Yeast water cultivation
Once you have picked your yeast host it is time to get to work. You are going to need a few simple things to get started.
Put a ¼ cup to ½ Cup of your host yeast bearing ingredient(s) into the jar, add the non-chlorinated, room temperature water filling the jar almost to the top. Finally add a few tablespoons of sugar or honey. Some yeast hosts are naturally sweet so decide if you need to even add sugar at all. Finally, put a lid on the jar tightly and shake it up and put it somewhere slightly warm and out of the way and out of direct sunlight. I find that the top of my refrigerator is an excellent place that I won't forget about the continued steps. .
Food, moisture and warmth the "rod, a line and fly" of yeast cultivation...
After the first 24 hours, you may not see much change other than maybe color of the water. Carefully open the lid of the jar to release any carbon dioxide gas that may have built up in the jar. CO2 is a bi-product of the yeast doing what it does naturally. In essence it eats the sugars and expels CO2 and converts the sugars to alcohol. Feel free to shake up the yeast water and leave it be. You can repeat this process a couple of times a day if you want.
Day three or four:
As the yeast does it's work, your yeast water will start to become more carbonated. The host ingredients will rise and and fall and will eventually float to the top. Each day you continue to shake the jar a bit, you give the yeast water a little oxygen by agitation. As the days pass though you will understand that you must be careful as pressure will build inside your jar. Once you see and hear the effervescent bubbles when you open the jar to “burp” it, you will know it is alive and ready to use. At this point you can remove the host ingredients and discard them. The yeast will continue to do it's job.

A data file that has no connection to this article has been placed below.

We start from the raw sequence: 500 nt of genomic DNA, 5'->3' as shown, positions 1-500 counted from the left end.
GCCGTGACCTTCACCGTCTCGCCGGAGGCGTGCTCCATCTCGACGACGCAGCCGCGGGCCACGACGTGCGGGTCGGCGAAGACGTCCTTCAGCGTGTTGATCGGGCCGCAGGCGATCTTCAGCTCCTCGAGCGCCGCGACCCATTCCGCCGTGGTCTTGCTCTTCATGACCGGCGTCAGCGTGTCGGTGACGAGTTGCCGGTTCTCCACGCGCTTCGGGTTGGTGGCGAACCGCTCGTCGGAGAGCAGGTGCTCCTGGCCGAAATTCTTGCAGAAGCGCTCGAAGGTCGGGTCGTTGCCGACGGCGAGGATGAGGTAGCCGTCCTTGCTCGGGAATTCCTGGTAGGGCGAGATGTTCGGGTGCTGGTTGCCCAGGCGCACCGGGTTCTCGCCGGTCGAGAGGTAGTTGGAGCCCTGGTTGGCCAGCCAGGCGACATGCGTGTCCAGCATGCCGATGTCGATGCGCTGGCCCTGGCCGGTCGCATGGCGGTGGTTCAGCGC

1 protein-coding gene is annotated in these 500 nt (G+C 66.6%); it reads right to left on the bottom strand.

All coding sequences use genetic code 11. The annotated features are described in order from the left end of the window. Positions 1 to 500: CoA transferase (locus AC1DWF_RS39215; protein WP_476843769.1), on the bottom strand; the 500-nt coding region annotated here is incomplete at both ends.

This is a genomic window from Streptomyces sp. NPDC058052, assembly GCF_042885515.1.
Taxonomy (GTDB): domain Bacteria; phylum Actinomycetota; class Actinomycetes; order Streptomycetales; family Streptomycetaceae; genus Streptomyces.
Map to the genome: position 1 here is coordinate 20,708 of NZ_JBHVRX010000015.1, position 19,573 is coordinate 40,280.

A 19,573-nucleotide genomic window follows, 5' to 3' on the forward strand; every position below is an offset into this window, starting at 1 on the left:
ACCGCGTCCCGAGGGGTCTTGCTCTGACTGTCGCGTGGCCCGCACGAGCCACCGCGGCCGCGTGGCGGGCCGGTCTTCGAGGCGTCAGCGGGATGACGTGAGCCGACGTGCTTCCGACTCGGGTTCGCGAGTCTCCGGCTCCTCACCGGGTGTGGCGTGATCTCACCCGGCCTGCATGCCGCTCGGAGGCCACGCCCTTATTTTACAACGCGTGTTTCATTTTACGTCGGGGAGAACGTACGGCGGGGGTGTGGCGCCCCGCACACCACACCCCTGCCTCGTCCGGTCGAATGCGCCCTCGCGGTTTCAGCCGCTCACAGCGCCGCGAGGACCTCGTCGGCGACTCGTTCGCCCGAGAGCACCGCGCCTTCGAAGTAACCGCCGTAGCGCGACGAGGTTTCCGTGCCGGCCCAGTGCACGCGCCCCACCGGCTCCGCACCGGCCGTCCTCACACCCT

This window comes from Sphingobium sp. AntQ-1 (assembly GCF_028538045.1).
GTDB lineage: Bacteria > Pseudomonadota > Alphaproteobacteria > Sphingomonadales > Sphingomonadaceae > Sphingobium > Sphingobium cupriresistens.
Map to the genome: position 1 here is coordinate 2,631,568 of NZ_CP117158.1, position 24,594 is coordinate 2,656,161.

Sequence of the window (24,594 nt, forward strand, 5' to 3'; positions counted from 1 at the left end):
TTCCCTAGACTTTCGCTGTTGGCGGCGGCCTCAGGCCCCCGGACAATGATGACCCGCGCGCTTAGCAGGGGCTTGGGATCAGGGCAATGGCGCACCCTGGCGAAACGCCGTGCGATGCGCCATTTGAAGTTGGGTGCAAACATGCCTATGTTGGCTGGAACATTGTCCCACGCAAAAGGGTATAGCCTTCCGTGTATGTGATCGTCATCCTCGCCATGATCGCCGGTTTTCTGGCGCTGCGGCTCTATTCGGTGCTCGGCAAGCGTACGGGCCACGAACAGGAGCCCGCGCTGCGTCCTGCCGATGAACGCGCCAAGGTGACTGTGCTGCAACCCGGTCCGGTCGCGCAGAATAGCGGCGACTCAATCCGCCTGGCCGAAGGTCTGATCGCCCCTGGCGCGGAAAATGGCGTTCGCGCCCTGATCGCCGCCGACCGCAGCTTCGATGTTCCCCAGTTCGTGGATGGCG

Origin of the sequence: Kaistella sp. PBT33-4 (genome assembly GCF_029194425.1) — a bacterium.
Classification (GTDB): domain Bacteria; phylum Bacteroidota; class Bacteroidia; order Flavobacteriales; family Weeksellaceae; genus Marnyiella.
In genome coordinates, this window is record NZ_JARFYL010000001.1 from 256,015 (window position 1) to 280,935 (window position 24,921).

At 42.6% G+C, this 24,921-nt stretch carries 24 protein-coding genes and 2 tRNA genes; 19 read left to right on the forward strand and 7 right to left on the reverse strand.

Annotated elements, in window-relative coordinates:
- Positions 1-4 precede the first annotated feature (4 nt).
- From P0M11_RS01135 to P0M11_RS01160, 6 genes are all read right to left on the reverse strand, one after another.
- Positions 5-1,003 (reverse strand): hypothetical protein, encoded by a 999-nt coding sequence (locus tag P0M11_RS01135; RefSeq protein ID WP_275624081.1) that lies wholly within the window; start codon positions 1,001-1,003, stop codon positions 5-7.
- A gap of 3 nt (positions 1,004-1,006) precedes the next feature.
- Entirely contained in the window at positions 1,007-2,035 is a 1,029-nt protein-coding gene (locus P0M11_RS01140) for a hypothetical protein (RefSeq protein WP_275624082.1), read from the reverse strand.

Day five or six:
At this point I suggest you give your yeast water a taste. You should get hints of the flavors from host. It has added it's own oils, flavors and sugars that are now infused in the yeast water. If by now you do not have an effervescent yeast water you might have to start all over. Something went wrong either in your yeast source or in temperature.
Make sure your jar is clean, the water is de-chlorinated and that you are using fresh clean host ingredients.
Continue to feed or store in a refrigerator
If you aren’t going to use your yeast water within a week or so, you are going to want to put it into a refrigerator. Cooling it down will slow it down and keep it from completely fermenting too far into an alcohol level of 4 to 5%. This level of alcohol will start to kill off the yeast. You can always add sugar to your yeast water to keep the yeasts fed and happy.
Now go get busy!
This takes very little time to do. Go pick some dandelions off your lawn (the ones not christened by weed killer or passing dogs of course) give them a rinse and put them in a jar with some clear water and a bit of sugar. in a few days you will have a yeast water concoction that I will be teaching you how to make bread with on my next blog post on making bread and sourdough starter with yeast water. I will be fervently writing that post over the next few days, but I do need to get my current loaf of bread out of the oven. My first loaf of dandelion for the season.
Dennis Vander Houwen lives in Colorado with his patient and supportive wife, talented artist son, a smart older dog, a new river puppy, and a very lucky cat.